Edema symptoms depend on the amount of edema and the body part affected.
Edema in a small area from an infection or inflammation (such as a mosquito bite) may cause no symptoms at all. On the other hand, a large local allergic reaction (such as from a bee sting) may cause edema affecting the entire arm. Here, tense skin, pain, and limited movement can be symptoms of edema.
Food allergies may cause tongue or throat edema, which can be life-threatening if it interferes with breathing.
Leg edema for any reason can cause the legs to feel heavy and interfere with walking. In edema and heart disease, for example, the legs may easily weigh an extra 5 or 10 pounds each. Severe leg edema can interfere with blood flow, leading to ulcers on the skin.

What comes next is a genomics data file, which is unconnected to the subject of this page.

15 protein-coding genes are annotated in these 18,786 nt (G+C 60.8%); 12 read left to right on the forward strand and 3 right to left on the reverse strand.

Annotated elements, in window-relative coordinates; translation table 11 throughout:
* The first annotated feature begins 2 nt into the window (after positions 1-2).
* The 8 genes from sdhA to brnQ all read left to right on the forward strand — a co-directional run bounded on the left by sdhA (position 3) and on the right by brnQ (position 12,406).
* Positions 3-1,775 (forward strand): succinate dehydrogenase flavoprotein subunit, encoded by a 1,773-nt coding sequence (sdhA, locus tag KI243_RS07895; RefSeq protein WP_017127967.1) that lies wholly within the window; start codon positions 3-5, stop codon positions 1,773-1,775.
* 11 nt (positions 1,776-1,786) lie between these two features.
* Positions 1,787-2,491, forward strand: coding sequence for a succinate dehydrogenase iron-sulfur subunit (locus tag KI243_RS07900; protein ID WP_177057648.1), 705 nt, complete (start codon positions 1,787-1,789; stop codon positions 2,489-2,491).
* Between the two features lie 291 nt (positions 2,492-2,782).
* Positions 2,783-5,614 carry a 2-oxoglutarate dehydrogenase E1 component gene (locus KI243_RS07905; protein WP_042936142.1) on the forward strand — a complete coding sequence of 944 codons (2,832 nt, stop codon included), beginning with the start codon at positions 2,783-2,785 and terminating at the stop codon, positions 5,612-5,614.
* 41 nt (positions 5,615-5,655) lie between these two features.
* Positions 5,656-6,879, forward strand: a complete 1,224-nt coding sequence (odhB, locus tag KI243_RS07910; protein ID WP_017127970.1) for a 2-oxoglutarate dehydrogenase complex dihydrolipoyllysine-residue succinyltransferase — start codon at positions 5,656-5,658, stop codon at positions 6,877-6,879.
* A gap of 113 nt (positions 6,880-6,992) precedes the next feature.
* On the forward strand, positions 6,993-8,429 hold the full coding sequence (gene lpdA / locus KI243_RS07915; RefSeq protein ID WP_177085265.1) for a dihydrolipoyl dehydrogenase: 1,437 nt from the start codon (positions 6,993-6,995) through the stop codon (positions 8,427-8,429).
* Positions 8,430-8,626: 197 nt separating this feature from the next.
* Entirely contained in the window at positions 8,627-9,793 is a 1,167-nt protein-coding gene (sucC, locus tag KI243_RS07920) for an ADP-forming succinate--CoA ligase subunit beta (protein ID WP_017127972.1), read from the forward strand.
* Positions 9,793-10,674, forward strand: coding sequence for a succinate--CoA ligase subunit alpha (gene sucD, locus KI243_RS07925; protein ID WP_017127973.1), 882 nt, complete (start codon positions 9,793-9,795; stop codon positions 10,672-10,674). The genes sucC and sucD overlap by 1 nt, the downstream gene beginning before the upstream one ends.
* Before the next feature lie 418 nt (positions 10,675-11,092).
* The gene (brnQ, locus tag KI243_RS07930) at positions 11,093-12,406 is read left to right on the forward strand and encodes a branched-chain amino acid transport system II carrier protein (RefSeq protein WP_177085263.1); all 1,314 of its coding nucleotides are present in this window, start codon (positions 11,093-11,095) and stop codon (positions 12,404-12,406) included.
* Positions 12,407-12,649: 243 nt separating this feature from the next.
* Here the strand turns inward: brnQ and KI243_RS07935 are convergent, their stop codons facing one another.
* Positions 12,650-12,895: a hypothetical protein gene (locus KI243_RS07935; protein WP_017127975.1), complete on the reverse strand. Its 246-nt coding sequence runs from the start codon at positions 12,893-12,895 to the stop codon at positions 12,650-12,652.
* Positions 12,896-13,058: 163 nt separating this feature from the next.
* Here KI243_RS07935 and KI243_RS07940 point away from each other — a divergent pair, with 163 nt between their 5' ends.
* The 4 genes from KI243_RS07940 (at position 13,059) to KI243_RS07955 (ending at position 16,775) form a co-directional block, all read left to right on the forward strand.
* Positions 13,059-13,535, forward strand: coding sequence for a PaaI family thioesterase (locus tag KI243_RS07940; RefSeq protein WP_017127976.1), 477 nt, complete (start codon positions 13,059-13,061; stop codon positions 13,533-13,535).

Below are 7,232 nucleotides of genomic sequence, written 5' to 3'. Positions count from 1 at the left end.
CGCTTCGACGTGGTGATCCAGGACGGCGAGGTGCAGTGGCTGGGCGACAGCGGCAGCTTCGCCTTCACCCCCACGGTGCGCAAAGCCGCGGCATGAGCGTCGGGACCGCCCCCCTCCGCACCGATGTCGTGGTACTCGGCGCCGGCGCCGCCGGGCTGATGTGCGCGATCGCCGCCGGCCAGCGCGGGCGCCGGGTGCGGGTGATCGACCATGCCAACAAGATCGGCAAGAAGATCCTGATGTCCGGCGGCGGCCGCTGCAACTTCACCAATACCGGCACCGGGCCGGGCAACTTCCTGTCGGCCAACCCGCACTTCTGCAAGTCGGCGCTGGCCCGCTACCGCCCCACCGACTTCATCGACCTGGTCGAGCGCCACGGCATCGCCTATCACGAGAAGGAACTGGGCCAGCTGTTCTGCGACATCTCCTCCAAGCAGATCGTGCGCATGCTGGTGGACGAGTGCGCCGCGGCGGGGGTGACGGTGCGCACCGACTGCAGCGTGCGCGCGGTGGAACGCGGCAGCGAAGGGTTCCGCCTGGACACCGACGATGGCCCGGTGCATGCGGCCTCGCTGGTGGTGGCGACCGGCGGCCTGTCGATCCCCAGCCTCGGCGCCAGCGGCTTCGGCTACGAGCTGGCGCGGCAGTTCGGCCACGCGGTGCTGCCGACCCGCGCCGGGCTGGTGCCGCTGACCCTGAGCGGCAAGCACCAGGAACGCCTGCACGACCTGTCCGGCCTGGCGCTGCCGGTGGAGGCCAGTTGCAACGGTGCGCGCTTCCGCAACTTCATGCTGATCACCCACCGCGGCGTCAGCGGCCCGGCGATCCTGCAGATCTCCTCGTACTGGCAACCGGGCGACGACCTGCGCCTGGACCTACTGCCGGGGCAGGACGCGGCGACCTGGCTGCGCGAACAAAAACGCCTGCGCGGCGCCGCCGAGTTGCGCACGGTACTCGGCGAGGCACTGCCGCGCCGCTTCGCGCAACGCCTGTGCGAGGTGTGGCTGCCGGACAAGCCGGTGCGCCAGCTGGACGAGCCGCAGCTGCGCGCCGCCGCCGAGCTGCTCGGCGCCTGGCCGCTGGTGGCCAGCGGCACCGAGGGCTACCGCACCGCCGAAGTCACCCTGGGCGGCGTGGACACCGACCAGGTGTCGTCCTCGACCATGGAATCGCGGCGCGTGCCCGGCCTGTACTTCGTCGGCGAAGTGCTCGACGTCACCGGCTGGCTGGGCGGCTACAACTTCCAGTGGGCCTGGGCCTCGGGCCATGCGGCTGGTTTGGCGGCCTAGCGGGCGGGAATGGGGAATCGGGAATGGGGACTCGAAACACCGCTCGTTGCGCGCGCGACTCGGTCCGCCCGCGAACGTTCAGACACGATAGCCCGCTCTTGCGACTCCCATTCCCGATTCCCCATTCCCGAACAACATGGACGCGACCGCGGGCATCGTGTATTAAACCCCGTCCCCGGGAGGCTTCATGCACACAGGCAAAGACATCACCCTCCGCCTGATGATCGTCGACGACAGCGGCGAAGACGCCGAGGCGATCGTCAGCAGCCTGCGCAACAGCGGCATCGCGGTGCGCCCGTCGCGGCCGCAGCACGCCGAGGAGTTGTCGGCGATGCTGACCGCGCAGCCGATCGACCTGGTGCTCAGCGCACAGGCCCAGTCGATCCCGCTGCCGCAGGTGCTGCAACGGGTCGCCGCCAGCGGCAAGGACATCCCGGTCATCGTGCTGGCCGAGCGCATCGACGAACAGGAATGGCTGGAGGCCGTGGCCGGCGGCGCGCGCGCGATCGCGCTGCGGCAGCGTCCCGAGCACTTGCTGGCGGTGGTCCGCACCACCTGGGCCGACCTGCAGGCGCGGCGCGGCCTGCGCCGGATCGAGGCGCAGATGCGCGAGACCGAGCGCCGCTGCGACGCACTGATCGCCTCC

Pulmonary edema causes shortness of breath, which can be accompanied by low oxygen levels in the blood. Some people with pulmonary edema may experience a cough with frothy sputum.
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Archived: March 20, 2014
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